Other variations on the apparatus and method of the present invention should be clear to those skilled in this art. For example, the retrograde-antegrade reversal achieved by the guide wire 12 of the present invention could be obtained with a conventional guide wire, employed with a catheter or catheter segment having a flexible but curved distal tip. The conventional guide wire, initially extending in a first direction, would be proximally withdrawn past the curved distal tip, and the catheter proximally withdrawn until only the curved distal tip remained in the vessel or other tubular structure. The catheter would then be rotated to point the curved distal tip in the second direction, and the guide wire reinserted to allow complete advancement of the catheter or catheter segment in the second direction.

There may be some minor drawbacks to the use of the apparatus and method of the present invention. However, these drawbacks are generally greatly outweighed by the advantages of the present invention, and are generally subject to ready correction. The most significant concern would be the possibility of breakage of the tether 22 at the point where it flexes most sharply, that is, at the tip 20 of the curved end 16 of the elongated member 14. This concern is obviated by the preferred use of a multistrand tether 22, rather than a single wire tether. A second concern would be an inability to longitudinally withdraw the tip 20 of the elongated member 14 back into the distal tip 74 or 78 of the catheter 56 or 52, perhaps because the second end 18 of the elongated member 14 could not move past the tip 74 or 78, or because the member 14 somehow becomes hung up on some structure in the vessel or other tubular structure 68. This second concern is obviated by the fact that the second end 18 of the elongated member 14 is bent only a modest amount. However, if either of these concerns becomes problematic in any particular patient, they can be managed by the insertion of a snare from the contralateral side, to grasp and remove the member 14. A final concern would be an inability to reverse the direction of the catheter 56 or 52 because the angle of the initial puncture establishing the access site 66 was too acute. This concern is obviated by careful attention to the preparation of the access site. If this concern becomes problematic, a second access site can of course be prepared having a larger angle of entry.

Despite these minor drawbacks, it should be clear that the present invention admirably provides a catheterization apparatus which is advantageous in that it permits the reversal of the direction of catheterization while avoiding the need to establish a second access site. The catheterization apparatus of the present invention is relatively simple and yet reliable in construction and use, and is relatively low in cost, at least in comparison to the costs and risks incurred in establishing a second access site. The apparatus is atraumatic during use, that is, it does not significantly damage the blood vessel or other vessel during reversal of the direction of catheterization. The apparatus is useful in vessels of both large and small diameter. Indeed, the apparatus and method of the present invention are particularly effective when employed in the catheterization of vessels and other tubular structures of smaller diameter. For example, it is expected that the manufacture of smaller gauge guide wire segments than those specifically disclosed herein will allow the present invention to be used to reverse the direction of 4 French or even smaller diameter catheters in the vessels and other tubular structures in pediatric patients. Finally, the present invention facilitates the selective engagement of a catheter with a bifurcation branch in a vessel.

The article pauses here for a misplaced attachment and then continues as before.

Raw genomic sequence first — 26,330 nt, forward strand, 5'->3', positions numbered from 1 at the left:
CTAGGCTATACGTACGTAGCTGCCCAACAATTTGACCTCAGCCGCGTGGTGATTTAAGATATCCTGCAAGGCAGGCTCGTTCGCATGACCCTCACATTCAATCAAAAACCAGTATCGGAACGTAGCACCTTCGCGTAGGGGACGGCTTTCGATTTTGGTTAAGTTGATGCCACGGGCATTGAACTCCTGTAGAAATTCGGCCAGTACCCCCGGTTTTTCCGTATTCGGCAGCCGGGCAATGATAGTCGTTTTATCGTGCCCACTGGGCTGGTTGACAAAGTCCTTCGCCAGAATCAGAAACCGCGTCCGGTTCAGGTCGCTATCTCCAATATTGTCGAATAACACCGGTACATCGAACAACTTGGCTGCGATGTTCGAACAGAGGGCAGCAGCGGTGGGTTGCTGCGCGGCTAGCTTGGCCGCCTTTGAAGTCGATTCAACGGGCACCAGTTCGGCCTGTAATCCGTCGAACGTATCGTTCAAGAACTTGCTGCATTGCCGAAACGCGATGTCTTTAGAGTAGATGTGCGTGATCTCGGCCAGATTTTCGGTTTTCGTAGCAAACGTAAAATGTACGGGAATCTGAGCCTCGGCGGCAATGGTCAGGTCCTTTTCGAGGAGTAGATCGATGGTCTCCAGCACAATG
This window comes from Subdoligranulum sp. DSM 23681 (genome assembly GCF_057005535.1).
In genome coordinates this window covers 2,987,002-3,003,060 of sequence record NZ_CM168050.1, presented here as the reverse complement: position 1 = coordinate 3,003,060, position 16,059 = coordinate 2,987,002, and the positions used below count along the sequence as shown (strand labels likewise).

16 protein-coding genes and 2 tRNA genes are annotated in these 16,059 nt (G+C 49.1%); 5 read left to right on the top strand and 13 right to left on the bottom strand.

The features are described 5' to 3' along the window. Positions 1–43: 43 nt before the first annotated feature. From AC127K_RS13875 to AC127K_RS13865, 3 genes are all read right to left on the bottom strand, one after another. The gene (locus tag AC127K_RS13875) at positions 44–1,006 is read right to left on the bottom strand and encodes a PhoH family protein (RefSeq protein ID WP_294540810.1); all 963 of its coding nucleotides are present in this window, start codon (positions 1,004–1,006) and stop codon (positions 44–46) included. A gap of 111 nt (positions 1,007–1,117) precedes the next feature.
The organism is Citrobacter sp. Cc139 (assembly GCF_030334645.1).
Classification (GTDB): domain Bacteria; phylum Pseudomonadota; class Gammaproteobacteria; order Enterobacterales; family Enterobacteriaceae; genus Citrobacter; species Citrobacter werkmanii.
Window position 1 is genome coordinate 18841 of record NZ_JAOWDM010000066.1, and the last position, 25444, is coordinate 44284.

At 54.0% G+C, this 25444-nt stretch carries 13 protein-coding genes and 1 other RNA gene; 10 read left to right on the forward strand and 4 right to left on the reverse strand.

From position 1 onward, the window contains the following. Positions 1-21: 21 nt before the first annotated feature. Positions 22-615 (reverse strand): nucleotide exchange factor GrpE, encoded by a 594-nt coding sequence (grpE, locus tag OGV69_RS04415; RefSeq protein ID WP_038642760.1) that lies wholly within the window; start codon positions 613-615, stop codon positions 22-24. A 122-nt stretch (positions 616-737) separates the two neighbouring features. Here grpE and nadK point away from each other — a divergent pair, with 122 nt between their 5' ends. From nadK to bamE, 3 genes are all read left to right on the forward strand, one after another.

Any undisclosed or incidental details of the construction or composition of the various elements of the disclosed embodiment of the present invention are not believed to be critical to the achievement of the advantages of the present invention, so long as the elements possess the characteristics needed for them to perform as disclosed. The selection of these and other details of construction are believed to be well within the ability of one of even rudimentary skills in this area, in view of the present disclosure.

Industrial Applicability

The present invention is useful in performing surgical procedures, and therefore finds applicability in human and veterinary medicine.

It is to be understood, however, that the above-described device is merely an illustrative embodiment of the principles of this invention, and that other devices and methods for using them may be devised by those skilled in the art, without departing from the spirit and scope of the invention. It is also to be understood that the invention is directed to embodiments both comprising and consisting of the disclosed parts.

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Classifications
U.S. Classification600/585
International ClassificationA61M25/09, A61M25/01
Cooperative ClassificationA61M2025/09083, A61M25/09, A61M25/0152
European ClassificationA61M25/01C10M, A61M25/09
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Sep 30, 1996ASAssignment
Owner name: COOK INCORPORATED, INDIANA